These six tenses are put into three groups of terrestrial, ethereal, and spiritual; these groups have a past-like tense and a non-past tense.

Tenses Terrestrial Ethereal Spiritual
Non-past Present Future Gnomic
Past-like Imperfect Perfect Aorist

There are also two moods:

  • Indicative, for actions that are. (realis)
  • Subjunctive, for actions that should/would/could be. (irrealis)

There are also many participles and infinitives.

Front-stem verb conjugation Gnomic Present Imperfect Aorist Perfect Future
Indicative -e -et -evat -i -ivat -eva
Subjunctive -ena -enth -eoth -it -ivut -iva
Non-finite forms
Active Present participle -enar, -ena, -enam Past participle -etot, -etot, -etot Infinitive -en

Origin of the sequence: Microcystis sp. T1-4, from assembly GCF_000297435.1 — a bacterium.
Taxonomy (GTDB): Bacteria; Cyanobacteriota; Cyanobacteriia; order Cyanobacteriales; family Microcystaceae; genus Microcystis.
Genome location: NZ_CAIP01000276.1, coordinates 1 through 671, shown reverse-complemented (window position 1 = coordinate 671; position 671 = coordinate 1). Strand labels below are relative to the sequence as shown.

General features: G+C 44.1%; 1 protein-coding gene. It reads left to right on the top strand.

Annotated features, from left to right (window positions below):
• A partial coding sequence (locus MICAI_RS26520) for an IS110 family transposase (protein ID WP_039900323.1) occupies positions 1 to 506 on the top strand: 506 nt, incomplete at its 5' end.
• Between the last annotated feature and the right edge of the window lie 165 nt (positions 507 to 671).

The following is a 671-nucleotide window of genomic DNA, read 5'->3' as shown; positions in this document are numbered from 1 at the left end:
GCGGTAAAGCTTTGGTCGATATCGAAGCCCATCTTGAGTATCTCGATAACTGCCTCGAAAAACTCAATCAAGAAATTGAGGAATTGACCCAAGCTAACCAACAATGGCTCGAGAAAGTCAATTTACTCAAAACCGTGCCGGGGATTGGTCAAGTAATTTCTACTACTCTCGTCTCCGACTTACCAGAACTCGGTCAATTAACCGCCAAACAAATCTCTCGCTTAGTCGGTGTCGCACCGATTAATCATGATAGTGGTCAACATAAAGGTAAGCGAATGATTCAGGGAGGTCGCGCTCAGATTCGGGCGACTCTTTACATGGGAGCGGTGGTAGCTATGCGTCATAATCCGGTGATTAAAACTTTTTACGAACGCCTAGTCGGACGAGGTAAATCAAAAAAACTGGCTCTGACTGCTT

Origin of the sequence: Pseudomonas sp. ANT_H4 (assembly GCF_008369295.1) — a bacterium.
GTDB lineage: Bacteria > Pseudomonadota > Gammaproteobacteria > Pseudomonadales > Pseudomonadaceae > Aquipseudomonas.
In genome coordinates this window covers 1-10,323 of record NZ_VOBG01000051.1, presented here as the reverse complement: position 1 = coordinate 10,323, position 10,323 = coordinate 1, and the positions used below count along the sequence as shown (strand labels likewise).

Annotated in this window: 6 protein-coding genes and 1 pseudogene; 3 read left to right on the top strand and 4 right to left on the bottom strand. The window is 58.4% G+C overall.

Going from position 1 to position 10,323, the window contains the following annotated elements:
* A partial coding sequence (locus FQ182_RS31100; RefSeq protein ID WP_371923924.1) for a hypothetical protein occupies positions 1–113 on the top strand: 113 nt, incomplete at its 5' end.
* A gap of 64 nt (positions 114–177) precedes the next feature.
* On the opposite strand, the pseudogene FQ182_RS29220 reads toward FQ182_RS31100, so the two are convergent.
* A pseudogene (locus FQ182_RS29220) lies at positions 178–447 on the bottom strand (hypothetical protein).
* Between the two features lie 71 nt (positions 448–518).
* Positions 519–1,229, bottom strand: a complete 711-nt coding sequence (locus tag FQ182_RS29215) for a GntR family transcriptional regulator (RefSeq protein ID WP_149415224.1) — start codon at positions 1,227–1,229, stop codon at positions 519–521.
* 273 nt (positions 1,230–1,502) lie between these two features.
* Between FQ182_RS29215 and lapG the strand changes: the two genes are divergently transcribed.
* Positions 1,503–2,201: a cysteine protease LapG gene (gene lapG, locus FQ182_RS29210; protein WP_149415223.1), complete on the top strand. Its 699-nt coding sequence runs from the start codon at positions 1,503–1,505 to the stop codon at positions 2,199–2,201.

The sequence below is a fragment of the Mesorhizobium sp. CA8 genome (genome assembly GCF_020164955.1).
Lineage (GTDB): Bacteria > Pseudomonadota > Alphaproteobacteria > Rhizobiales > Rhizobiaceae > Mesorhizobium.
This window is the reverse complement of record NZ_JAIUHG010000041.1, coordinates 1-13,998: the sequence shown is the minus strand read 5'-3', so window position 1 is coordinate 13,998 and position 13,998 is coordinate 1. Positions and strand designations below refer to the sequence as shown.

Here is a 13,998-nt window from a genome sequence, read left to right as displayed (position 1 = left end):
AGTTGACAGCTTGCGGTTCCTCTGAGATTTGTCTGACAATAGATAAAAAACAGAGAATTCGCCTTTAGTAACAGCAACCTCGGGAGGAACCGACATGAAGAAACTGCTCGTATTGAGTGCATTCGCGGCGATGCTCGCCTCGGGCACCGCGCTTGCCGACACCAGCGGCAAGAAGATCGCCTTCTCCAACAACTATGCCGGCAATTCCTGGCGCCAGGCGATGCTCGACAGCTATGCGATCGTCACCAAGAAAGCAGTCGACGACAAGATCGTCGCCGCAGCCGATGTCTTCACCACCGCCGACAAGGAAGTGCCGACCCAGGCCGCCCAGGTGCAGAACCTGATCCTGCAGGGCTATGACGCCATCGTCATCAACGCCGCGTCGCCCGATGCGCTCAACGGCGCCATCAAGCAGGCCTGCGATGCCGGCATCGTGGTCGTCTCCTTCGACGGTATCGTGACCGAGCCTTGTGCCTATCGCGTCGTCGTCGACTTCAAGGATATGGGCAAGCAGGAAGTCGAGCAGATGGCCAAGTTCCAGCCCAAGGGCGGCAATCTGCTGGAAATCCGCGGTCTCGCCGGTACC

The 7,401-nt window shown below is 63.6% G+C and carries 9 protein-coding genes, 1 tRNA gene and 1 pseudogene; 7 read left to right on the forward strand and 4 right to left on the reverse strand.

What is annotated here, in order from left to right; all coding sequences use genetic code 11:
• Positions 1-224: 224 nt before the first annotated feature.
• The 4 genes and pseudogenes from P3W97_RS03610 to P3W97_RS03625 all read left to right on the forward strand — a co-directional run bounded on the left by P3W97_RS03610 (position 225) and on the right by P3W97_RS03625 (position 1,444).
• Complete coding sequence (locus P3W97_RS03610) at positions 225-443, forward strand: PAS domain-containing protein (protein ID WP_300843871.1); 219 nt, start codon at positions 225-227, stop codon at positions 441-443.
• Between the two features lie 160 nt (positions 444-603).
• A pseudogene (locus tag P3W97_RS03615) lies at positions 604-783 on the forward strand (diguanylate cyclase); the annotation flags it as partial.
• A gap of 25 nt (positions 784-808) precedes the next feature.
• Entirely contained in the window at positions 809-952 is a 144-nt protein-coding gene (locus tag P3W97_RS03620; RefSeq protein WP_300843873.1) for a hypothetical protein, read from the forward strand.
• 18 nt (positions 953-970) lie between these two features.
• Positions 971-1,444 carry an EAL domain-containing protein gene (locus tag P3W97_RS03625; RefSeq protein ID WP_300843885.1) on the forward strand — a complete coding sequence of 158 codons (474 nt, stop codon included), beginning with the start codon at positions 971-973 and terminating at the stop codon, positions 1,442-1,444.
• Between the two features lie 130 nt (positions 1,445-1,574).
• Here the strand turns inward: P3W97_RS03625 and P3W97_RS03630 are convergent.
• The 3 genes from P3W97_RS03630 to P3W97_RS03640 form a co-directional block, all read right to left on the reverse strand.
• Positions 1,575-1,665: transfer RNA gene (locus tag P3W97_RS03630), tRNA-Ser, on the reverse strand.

Passive Present participle -e, -enes Past participle -ethar, -etha, -etham Infinitive -er

N/A indicates an impossible or unavailable tense/mood combination.

Back-stem verb conjugation Gnomic Present Imperfect Aorist Perfect Future
Indicative -a -at -avat -o -ovat -ava
Subjunctive -ana -anth -auth -ot -ovot -ova
Non-finite forms
Active Present participle -anar, -ana, -anam Past participle -atot, -atot, -atot Infinitive -an
Passive Present participle -a, -anes Past participle -athar, -atha, -atham Infinitive -ar

Back-stem verbs have a different vowel stem than front-stem verbs, but are otherwide identical.

In literary speech, the subjunctive forms of verbs are also used as the imperative, however in colloquial speech, the present/future infinitives are used as the imperative.

  • Literary speech:
    Pae krajana vara!
    Kill him! (lit. you should kill him)
  • Colloquial speech:
    Krajan vara!
    Kill him! (lit. to kill him)

Irregular verbs

Tylan has two irregular verbs: kauri "to make" and tvashon "to believe".

Conjugation of kauri Gnomic Present Imperfect Aorist Perfect Future
Indicative kaur kaut kauvt kout kouvt koa